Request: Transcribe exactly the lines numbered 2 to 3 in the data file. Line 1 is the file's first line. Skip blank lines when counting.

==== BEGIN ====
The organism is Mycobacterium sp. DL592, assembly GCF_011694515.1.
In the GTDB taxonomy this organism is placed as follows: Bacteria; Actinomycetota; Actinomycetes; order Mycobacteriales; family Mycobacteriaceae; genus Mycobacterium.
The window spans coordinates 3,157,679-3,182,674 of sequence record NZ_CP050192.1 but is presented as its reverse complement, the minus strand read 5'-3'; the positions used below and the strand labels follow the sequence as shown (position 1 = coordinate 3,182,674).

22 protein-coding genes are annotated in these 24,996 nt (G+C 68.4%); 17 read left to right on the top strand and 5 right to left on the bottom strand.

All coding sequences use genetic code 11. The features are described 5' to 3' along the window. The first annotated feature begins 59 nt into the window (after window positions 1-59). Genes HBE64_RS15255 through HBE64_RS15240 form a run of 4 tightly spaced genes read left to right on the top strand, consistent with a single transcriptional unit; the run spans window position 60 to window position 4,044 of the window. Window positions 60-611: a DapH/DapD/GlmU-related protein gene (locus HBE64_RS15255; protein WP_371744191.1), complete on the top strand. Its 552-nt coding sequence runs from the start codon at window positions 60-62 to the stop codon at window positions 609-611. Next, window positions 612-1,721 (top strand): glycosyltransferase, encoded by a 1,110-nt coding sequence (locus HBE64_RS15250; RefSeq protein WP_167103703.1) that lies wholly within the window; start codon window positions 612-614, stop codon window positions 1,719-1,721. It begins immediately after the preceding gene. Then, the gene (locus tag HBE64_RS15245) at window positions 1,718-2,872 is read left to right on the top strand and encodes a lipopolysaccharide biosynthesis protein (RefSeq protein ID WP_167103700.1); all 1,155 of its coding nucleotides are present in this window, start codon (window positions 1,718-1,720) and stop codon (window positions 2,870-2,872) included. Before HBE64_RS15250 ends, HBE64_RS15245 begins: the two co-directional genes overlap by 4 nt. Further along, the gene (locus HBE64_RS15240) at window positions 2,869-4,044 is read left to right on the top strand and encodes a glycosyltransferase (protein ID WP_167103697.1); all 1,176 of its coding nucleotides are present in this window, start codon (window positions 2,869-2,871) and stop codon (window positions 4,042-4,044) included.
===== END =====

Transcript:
In the GTDB taxonomy this organism is placed as follows: Bacteria; Actinomycetota; Actinomycetes; order Mycobacteriales; family Mycobacteriaceae; genus Mycobacterium.
The window spans coordinates 3,157,679-3,182,674 of sequence record NZ_CP050192.1 but is presented as its reverse complement, the minus strand read 5'-3'; the positions used below and the strand labels follow the sequence as shown (position 1 = coordinate 3,182,674).